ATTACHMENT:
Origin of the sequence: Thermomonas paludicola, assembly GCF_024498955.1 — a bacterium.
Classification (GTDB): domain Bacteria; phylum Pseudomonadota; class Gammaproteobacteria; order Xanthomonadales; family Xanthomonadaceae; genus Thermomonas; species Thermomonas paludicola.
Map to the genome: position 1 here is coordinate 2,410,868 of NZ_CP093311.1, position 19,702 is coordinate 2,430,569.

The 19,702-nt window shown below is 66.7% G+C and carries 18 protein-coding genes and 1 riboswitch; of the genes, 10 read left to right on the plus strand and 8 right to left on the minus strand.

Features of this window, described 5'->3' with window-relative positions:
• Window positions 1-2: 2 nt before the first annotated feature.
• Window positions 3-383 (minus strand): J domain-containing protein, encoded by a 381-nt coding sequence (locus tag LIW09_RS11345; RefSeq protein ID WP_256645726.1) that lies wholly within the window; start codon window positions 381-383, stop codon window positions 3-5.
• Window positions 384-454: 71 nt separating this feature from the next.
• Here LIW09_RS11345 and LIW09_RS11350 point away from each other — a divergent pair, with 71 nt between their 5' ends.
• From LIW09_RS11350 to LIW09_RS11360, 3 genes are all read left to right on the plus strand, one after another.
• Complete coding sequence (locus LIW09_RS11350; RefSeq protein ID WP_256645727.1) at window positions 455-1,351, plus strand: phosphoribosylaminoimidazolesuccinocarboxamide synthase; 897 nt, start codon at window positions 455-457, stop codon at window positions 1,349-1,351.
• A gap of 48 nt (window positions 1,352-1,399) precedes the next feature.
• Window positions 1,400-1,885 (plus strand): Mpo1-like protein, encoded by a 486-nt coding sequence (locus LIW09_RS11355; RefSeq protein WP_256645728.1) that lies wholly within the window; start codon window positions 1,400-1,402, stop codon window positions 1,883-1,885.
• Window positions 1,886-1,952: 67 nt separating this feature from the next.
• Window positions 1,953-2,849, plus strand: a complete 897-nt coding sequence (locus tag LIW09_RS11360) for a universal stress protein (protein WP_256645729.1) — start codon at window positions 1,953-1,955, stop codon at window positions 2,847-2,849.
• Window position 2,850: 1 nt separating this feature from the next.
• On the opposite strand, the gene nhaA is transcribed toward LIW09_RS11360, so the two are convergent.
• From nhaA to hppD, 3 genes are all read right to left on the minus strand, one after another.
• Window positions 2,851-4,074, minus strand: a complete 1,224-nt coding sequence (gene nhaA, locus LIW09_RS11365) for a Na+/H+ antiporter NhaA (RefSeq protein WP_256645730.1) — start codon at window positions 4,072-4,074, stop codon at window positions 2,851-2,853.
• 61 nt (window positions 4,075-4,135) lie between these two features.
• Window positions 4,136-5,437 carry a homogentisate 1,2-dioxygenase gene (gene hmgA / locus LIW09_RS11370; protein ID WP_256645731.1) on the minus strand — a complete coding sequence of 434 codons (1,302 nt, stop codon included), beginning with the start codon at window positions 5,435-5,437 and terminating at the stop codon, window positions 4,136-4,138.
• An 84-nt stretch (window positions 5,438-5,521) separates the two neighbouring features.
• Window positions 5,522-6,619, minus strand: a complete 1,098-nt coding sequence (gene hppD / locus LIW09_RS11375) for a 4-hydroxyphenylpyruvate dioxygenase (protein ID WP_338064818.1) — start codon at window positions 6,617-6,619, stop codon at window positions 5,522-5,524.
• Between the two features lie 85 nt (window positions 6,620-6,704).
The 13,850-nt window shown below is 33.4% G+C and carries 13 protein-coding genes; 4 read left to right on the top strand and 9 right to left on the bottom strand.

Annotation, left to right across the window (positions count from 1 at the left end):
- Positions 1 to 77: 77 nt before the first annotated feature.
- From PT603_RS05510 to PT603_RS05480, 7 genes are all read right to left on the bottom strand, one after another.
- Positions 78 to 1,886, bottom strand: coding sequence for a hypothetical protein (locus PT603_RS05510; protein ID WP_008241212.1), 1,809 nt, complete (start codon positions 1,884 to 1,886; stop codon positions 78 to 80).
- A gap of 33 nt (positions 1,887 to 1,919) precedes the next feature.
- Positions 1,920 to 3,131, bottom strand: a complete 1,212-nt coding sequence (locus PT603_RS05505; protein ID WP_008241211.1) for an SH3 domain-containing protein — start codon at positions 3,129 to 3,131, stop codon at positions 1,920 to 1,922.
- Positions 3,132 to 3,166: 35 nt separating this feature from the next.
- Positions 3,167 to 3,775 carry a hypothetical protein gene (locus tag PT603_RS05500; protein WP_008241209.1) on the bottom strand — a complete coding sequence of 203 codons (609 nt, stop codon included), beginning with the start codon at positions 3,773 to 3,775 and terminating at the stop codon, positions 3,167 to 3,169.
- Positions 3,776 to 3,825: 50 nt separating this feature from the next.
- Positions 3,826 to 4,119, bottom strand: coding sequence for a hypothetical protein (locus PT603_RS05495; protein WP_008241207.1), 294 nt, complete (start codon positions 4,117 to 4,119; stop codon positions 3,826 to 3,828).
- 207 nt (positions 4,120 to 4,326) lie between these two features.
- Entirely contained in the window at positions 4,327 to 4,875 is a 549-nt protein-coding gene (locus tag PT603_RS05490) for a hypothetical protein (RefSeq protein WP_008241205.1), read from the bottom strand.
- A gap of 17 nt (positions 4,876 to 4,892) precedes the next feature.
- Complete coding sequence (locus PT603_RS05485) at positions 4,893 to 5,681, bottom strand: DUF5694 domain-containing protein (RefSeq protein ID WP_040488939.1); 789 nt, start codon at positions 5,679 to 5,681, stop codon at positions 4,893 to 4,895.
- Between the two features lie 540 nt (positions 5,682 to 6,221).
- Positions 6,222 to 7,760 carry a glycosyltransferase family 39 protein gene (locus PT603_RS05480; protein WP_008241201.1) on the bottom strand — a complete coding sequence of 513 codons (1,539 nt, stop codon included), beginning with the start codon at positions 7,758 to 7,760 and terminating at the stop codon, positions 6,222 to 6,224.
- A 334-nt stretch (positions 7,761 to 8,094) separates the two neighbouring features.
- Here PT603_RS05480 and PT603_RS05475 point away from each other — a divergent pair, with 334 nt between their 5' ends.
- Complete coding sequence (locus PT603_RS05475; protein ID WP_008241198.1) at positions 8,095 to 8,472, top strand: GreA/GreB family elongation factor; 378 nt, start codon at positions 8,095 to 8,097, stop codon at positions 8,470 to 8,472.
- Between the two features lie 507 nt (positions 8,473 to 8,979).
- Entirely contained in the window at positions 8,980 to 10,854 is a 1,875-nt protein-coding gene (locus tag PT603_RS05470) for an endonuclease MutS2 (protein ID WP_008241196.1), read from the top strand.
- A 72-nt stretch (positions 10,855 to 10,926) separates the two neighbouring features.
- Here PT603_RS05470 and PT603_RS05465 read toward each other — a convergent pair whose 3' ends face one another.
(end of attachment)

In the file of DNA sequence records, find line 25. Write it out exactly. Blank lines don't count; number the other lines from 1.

The 13,850-nt window shown below is 33.4% G+C and carries 13 protein-coding genes; 4 read left to right on the top strand and 9 right to left on the bottom strand.